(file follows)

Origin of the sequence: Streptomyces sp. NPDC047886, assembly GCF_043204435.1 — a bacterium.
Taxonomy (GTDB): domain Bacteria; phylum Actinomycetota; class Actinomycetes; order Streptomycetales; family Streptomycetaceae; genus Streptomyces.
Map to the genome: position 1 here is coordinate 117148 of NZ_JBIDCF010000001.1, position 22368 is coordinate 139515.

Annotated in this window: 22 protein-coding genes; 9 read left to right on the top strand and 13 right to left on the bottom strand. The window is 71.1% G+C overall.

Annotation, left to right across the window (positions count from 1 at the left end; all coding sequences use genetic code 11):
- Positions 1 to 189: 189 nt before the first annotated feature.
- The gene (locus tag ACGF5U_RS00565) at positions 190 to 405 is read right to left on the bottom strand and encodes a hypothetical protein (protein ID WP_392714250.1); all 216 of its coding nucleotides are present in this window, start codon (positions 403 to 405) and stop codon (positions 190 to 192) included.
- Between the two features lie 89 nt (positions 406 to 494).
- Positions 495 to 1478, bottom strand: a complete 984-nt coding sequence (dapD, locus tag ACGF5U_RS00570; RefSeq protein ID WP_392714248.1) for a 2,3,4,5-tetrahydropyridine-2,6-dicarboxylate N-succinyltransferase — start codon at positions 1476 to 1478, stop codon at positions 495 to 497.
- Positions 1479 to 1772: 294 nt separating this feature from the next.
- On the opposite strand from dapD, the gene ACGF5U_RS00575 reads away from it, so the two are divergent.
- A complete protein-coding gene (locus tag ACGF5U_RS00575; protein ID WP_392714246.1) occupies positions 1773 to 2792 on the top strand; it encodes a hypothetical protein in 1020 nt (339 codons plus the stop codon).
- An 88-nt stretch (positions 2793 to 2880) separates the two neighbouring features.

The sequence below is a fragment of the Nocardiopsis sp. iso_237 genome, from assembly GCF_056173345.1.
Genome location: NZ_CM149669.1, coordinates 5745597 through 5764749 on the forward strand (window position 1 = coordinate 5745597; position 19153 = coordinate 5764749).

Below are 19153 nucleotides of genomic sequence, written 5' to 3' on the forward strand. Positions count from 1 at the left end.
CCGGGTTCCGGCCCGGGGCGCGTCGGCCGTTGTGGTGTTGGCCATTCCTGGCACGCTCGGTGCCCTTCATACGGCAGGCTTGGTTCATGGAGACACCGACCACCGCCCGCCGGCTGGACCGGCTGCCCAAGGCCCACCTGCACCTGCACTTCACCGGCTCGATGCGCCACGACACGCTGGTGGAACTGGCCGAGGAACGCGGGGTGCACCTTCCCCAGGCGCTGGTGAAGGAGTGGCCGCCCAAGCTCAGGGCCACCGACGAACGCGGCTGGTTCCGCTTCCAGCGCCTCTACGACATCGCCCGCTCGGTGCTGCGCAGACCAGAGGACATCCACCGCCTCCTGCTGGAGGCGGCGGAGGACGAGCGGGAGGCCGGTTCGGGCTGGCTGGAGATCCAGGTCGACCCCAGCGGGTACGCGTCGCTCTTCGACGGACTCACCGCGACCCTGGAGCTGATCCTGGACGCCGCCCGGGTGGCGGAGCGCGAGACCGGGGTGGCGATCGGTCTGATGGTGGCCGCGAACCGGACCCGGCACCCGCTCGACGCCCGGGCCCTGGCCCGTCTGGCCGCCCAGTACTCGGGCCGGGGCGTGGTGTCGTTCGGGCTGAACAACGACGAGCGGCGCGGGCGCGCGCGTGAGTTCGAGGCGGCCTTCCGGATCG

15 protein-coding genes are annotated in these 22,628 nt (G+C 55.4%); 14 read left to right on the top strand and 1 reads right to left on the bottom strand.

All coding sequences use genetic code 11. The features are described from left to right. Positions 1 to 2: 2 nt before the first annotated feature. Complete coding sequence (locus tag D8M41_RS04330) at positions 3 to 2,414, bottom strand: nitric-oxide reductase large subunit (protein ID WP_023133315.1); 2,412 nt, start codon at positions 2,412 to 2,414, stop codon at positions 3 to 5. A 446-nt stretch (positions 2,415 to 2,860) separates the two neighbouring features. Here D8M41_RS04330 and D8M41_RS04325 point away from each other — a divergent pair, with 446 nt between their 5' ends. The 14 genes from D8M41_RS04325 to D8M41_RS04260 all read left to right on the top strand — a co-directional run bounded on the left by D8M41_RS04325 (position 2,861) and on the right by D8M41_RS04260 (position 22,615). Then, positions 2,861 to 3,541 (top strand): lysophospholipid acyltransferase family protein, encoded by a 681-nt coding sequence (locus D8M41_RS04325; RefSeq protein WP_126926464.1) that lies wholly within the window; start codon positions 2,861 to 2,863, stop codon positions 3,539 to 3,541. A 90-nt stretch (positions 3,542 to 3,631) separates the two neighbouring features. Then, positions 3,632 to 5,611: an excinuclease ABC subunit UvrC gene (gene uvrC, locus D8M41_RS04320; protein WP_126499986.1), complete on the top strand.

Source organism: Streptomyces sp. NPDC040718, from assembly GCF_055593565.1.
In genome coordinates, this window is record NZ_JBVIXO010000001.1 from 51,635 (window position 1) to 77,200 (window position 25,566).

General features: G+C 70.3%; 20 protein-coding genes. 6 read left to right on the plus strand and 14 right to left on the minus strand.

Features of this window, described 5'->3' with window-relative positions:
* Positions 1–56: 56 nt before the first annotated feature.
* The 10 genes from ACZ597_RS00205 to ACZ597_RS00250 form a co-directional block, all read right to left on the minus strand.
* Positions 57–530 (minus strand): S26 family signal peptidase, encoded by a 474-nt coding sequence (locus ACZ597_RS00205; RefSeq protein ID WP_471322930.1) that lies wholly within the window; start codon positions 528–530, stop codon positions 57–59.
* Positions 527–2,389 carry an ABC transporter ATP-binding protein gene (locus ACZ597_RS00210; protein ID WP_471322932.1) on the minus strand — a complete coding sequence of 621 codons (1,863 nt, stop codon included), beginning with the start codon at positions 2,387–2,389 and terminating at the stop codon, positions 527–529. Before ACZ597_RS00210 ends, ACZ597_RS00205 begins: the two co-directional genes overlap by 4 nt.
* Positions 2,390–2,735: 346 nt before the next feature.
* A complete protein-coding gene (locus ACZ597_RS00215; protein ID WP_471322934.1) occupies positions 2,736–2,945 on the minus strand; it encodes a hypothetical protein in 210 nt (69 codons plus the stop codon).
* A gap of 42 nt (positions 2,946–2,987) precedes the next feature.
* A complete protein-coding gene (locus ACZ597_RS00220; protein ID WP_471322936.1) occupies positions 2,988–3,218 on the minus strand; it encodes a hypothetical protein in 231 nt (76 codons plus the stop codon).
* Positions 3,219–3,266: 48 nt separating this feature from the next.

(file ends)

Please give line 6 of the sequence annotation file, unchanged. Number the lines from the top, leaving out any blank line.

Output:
- Positions 1 to 189: 189 nt before the first annotated feature.